Updated: Mar 31
At Intelecy we deal with data, predictions and forecast every day.
Our team decided to put aside other work for one day and see if we were able to get some better insight to the COVID-19 pandemic. We created an interactive analysis that can show, compare, and project possible answers to the big questions surrounding this pandemic. We will keep this analysis updated with the most recent data in the weeks to come. Our goal is to create an interactive analysis that can both show, compare and project on the big questions surrounding this pandemic, updated with the most recent data.
What is likely to happen next with COVID-19?
Are things getting better or worse right now?
When will we reach the peak?
When will things return to normal?
We wish to emphasize that we don’t know what will happen and there is still a lot of uncertainty both in actual data we are using and measures taken to slow down the spread, so our estimates are not to be taken as any conclusion.
Intelecy has made all the analysis and code available to anyone who would like to investigate further. This article is all about the results of our analysis. Interested in the deeper technical details of our data, methods, and models?
Links are at the bottom of this page.
Relative Velocity of COVID-19
Interactive plots: The graphs below are interactive. You can zoom by selecting the area. Double click will take you back to default zoom. Single click on the labels (countries) will select/deselect, double click on labels will show only the selected country. You can see a quick demo of this interaction in the animation at the top of the article.
Below you can test the interactive charts for yourself.
These two charts compare the progress of the COVID-19 virus on a country-by-country basis. First in terms of cumulative confirmed cases, second in terms of cumulative deaths. We show historical data, where the start time is fixed to 5 confirmed deaths.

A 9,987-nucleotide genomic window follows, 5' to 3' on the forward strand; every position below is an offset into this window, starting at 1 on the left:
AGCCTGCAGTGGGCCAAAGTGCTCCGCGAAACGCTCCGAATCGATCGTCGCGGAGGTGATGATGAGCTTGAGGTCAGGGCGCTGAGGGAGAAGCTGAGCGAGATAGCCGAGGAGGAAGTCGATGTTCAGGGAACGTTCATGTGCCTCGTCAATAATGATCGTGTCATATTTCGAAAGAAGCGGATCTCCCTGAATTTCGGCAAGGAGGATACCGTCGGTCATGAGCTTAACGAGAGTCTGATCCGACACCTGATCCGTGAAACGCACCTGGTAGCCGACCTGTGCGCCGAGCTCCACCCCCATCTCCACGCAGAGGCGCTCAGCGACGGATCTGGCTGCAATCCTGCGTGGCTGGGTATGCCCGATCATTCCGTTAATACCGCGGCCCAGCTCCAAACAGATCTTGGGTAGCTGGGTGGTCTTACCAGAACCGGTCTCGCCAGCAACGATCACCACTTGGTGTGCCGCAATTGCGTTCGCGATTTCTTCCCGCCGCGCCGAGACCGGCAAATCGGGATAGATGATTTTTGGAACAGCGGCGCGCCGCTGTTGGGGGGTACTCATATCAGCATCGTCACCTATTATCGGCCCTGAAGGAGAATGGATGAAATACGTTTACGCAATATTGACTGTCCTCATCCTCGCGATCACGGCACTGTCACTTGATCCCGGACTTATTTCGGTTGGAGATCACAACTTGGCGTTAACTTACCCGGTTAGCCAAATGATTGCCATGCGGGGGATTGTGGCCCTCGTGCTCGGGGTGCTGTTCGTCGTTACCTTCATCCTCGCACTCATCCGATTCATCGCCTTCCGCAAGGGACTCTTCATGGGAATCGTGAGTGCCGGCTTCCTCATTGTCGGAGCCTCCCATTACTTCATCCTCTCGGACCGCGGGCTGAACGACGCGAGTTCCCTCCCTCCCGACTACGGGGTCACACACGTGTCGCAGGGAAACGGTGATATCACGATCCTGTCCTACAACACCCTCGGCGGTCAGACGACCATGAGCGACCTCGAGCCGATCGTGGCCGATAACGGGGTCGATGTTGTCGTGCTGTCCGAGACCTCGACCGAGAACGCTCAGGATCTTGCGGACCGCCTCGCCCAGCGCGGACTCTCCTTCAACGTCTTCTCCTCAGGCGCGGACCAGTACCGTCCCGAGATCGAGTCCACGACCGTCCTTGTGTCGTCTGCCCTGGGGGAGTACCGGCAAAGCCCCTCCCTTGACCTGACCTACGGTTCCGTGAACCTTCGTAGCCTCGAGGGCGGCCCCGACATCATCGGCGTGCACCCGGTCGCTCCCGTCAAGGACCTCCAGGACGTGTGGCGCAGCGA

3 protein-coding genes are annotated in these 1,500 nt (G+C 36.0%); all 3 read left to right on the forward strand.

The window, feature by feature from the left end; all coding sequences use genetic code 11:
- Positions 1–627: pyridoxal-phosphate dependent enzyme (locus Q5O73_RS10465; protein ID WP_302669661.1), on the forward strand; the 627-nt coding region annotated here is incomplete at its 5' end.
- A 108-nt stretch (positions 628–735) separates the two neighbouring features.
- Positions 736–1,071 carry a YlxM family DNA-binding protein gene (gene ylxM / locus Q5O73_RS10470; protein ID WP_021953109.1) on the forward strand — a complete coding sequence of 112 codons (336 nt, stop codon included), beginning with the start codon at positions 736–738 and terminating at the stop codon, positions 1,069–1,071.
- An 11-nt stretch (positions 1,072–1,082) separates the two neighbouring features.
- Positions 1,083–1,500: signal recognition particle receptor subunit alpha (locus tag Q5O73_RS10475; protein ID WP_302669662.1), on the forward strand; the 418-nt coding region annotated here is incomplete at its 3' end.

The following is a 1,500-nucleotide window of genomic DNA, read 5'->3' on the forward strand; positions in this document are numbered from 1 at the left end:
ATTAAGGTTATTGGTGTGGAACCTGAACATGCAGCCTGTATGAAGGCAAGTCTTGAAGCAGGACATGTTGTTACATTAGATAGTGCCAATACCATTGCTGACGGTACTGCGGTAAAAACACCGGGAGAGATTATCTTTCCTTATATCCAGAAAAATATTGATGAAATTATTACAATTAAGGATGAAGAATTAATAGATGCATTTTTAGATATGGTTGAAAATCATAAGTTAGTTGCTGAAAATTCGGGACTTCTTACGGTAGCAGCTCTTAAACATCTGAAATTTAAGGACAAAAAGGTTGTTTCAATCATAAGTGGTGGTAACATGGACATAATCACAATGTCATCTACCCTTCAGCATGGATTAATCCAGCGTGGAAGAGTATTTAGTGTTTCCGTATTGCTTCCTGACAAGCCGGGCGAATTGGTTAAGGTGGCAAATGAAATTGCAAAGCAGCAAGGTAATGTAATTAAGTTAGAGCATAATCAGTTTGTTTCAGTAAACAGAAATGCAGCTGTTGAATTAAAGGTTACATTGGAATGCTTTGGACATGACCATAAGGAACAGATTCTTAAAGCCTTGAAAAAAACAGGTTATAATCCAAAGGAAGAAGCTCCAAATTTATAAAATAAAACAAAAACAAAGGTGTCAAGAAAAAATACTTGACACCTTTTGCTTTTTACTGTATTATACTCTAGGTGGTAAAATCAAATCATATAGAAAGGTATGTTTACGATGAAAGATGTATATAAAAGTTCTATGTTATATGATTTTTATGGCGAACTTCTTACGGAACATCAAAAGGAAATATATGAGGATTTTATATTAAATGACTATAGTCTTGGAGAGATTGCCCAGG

Predicted COVID-19 Body Count
The two next charts show both actual deaths and our projections in a combined view. The Cumulative Deaths Forecast shows the total number of deaths per country, while the Daily Deaths Forecast predicts the peak of the curve, answering the question: When will things start to get better?
If you are curious about our modeling and considerations behind these forecasts, please scroll down to read more about our Modelling and Considerations behind these predictions.
In our analysis we have used the COVID-19 data from the Johns Hopkins Coronavirus Resource Center and population estimates from the United Nations.
Our analysis focuses on modelling the reported deaths due to the virus. The number of confirmed cases would give us more data but is highly dependent on the amount of testing available, the quality of testing, and the level of reporting in any given country. For this reason, we feel that the reported deaths total give us a better baseline for comparisons across countries. We have limited the analysis to countries that have more than 1000 confirmed cases and a minimum of 5 deaths.
Modelling and considerations
We are modelling the spread of the virus as a logistic function. This function is used to model growth in a constrained environment, where the growth rate will reach a peak then start to slow down. It is commonly used in biology to model population growth and also appears to be a good fit for the progression of COVID-19.
We then map multiple possible logistic functions onto the existing data to give a distribution of possible outcomes.
For countries where the virus is further progressed, for example (e.g. China and Italy), the possible outcomes are tightly grouped together. However, for countries early in the outbreak, (e.g. the United States) there is a significant variation in the possible outcomes, showing a much larger uncertainty.
These predictions are the result of our best efforts as a team. However, there are several factors that affect the accuracy of the forecasts. Some countries, including Norway, have had very few COVID-19 related deaths. Which is good! But limited data means limited modeling capability. Other countries, such as the United States, are quite early in the spread
of the virus, making it much harder to accurately predict outcomes. Read more about our technical considerations in the technical blog post.
Resources and call to action:
We decided to open source all the code and write a technical blog about the methods and modelling we have done. For anyone interesting in contributing and improving our work you'll find links to the resources below.
If you have good suggestions or otherwise would like to get in touch with us, send emails to email@example.com